How is maple syrup graded under the new international system?

how is maple syrup graded

How is maple syrup graded

Grading maple syrup has been around for decades, and the grading systems of the U.S. and Canada have always been different. The two grading methods have long confused consumers and maple syrup enthusiasts, and the new maple grading system created by the International Maple Syrup Institute is about to clear everything up. The universal set of new maple syrup grades—will be fully implemented over the next couple of years.

As of now, the U.S. grading system classifies maple syrup into two grades: Grade A and Grade B. Grade A is further broken down into three different sub-grades: Light Amber, Medium Amber and Dark Amber. The Canadian system is based on a number scale. Canada #1 includes Extra Light (also known as AA), Light (A), and Medium (B). Canada #2 is Amber, also known as C, and finally, #3 is known as Dark, or D. Because the three #1 grades of Canada’s system are essentially the same as the three U.S. sub-grades of Grade A maple syrup, it makes sense to have one universal system instead. The new system will have only one grade for retail sale: Grade A. The other grade will be called Processing Grade maple syrup, but this grade will only be commercially available. Grade A maple syrup will be divided into four classes: Grade A Golden, Grade A Amber, Grade A Dark and Grade A Very Dark.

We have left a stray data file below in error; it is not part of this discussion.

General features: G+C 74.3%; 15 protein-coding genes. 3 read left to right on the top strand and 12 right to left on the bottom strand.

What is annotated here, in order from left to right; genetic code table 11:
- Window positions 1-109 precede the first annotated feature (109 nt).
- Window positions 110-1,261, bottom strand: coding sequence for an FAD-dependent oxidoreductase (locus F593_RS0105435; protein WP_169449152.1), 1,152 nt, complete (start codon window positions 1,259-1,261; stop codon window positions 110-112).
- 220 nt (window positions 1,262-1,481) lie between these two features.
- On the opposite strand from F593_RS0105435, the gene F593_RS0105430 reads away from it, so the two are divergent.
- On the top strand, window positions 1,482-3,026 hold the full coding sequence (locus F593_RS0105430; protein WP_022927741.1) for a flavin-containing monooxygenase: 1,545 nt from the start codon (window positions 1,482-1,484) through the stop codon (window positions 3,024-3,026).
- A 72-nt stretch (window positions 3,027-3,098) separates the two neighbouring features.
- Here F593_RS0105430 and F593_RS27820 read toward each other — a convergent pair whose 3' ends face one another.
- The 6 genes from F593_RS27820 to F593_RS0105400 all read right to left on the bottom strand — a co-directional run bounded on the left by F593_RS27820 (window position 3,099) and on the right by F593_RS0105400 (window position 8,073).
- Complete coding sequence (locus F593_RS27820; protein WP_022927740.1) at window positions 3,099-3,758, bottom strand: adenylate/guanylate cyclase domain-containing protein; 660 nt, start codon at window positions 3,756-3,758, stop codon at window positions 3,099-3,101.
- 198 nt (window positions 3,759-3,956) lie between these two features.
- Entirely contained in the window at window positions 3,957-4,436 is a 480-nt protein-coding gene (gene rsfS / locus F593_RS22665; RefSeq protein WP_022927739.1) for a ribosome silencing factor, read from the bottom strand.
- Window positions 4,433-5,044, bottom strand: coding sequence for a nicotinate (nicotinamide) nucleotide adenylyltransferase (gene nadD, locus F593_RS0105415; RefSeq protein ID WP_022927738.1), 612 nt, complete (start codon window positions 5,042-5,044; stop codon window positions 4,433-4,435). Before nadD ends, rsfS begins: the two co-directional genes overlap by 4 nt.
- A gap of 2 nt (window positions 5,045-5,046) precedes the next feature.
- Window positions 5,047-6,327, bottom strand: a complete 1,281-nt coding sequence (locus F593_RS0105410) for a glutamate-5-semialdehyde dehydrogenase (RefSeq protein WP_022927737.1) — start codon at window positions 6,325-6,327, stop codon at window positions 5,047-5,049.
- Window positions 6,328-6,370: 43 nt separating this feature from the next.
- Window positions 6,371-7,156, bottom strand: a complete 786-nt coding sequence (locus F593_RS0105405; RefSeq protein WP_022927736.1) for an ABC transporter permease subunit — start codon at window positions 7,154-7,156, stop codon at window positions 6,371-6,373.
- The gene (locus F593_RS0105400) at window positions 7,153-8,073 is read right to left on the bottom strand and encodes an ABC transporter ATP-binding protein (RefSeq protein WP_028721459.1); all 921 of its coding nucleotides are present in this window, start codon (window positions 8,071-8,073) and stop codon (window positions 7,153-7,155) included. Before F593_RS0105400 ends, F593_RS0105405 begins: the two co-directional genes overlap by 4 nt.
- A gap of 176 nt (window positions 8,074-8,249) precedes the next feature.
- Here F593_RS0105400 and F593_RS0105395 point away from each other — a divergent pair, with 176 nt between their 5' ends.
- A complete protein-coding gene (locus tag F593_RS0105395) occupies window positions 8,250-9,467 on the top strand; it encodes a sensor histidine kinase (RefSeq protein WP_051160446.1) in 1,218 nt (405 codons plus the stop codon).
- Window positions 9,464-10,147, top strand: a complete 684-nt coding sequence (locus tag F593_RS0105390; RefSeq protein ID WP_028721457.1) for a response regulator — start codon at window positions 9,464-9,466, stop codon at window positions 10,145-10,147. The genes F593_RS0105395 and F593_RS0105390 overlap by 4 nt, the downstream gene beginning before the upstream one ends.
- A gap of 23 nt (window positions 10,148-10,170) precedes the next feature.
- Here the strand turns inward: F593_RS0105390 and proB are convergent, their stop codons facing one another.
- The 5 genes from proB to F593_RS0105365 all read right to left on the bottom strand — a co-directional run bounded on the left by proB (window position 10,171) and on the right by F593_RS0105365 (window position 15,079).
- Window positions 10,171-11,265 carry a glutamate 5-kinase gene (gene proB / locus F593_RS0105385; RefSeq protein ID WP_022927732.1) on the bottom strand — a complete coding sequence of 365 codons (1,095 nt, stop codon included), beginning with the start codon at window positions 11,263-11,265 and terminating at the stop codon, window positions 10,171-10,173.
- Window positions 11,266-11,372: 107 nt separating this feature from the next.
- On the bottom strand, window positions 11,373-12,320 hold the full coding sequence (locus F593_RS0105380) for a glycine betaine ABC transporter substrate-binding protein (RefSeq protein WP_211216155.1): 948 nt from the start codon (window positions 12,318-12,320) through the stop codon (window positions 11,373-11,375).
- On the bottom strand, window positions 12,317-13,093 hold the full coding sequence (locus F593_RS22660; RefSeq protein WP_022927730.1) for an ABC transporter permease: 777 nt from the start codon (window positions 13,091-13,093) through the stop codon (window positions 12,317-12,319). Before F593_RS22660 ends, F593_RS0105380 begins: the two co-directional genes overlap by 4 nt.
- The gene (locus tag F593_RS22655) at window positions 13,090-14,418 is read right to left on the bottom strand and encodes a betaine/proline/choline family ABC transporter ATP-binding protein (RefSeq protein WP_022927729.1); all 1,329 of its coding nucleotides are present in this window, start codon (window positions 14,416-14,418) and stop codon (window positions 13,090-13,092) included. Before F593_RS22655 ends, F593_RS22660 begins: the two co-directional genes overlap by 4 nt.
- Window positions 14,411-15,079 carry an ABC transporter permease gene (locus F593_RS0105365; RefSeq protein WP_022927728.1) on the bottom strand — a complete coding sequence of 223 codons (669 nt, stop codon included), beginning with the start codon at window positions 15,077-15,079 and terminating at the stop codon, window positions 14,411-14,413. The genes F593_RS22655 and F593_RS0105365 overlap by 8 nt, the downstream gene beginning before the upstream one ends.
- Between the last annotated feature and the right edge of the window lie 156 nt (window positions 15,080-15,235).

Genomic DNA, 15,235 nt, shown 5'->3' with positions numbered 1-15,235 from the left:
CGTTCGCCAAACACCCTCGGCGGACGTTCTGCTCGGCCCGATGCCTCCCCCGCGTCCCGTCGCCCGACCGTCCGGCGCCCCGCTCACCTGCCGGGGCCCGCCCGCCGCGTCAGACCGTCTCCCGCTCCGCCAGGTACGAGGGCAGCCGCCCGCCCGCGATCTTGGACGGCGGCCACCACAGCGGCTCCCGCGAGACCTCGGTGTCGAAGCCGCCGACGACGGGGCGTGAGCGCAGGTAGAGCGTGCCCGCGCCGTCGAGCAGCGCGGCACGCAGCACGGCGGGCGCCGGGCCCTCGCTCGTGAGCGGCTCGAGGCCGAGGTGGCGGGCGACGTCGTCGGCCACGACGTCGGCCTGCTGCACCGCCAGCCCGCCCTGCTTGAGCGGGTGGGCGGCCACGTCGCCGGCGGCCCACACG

No matter what your preferences are when it comes to maple syrup, you will definitely be able to find a variety you love once the change hits store shelves everywhere.

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